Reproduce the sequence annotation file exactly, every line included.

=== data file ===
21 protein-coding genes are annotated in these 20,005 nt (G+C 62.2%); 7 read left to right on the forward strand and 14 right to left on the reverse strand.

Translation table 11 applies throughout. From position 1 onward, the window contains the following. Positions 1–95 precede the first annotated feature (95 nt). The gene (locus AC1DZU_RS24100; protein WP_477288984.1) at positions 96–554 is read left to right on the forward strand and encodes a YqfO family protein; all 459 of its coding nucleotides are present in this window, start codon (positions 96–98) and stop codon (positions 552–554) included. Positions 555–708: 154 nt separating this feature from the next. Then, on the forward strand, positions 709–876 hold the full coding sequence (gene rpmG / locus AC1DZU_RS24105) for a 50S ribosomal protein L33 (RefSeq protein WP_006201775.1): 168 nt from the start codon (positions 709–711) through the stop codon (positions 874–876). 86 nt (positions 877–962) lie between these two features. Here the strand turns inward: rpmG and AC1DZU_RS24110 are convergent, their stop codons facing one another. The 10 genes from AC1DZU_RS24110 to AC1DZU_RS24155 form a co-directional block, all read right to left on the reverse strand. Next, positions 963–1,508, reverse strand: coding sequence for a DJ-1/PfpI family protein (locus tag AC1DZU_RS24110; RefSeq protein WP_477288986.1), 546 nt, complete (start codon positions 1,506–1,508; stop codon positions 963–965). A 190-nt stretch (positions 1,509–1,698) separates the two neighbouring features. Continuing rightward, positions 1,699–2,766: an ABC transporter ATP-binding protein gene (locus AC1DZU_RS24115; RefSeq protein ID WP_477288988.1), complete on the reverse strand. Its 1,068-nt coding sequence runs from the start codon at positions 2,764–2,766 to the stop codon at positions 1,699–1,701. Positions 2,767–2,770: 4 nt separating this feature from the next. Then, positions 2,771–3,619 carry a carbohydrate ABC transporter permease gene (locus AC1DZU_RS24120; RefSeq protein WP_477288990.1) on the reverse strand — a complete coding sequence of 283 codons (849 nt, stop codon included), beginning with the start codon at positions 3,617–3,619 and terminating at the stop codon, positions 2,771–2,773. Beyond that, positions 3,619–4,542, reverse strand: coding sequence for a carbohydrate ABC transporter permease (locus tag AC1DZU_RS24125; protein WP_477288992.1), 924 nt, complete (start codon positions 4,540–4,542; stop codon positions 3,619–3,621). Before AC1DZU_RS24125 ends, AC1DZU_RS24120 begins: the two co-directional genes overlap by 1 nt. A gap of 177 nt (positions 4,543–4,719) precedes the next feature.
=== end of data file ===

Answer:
21 protein-coding genes are annotated in these 20,005 nt (G+C 62.2%); 7 read left to right on the forward strand and 14 right to left on the reverse strand.

Translation table 11 applies throughout. From position 1 onward, the window contains the following. Positions 1–95 precede the first annotated feature (95 nt). The gene (locus AC1DZU_RS24100; protein WP_477288984.1) at positions 96–554 is read left to right on the forward strand and encodes a YqfO family protein; all 459 of its coding nucleotides are present in this window, start codon (positions 96–98) and stop codon (positions 552–554) included. Positions 555–708: 154 nt separating this feature from the next. Then, on the forward strand, positions 709–876 hold the full coding sequence (gene rpmG / locus AC1DZU_RS24105) for a 50S ribosomal protein L33 (RefSeq protein WP_006201775.1): 168 nt from the start codon (positions 709–711) through the stop codon (positions 874–876). 86 nt (positions 877–962) lie between these two features. Here the strand turns inward: rpmG and AC1DZU_RS24110 are convergent, their stop codons facing one another. The 10 genes from AC1DZU_RS24110 to AC1DZU_RS24155 form a co-directional block, all read right to left on the reverse strand. Next, positions 963–1,508, reverse strand: coding sequence for a DJ-1/PfpI family protein (locus tag AC1DZU_RS24110; RefSeq protein WP_477288986.1), 546 nt, complete (start codon positions 1,506–1,508; stop codon positions 963–965). A 190-nt stretch (positions 1,509–1,698) separates the two neighbouring features. Continuing rightward, positions 1,699–2,766: an ABC transporter ATP-binding protein gene (locus AC1DZU_RS24115; RefSeq protein ID WP_477288988.1), complete on the reverse strand. Its 1,068-nt coding sequence runs from the start codon at positions 2,764–2,766 to the stop codon at positions 1,699–1,701. Positions 2,767–2,770: 4 nt separating this feature from the next. Then, positions 2,771–3,619 carry a carbohydrate ABC transporter permease gene (locus AC1DZU_RS24120; RefSeq protein WP_477288990.1) on the reverse strand — a complete coding sequence of 283 codons (849 nt, stop codon included), beginning with the start codon at positions 3,617–3,619 and terminating at the stop codon, positions 2,771–2,773. Beyond that, positions 3,619–4,542, reverse strand: coding sequence for a carbohydrate ABC transporter permease (locus tag AC1DZU_RS24125; protein WP_477288992.1), 924 nt, complete (start codon positions 4,540–4,542; stop codon positions 3,619–3,621). Before AC1DZU_RS24125 ends, AC1DZU_RS24120 begins: the two co-directional genes overlap by 1 nt. A gap of 177 nt (positions 4,543–4,719) precedes the next feature.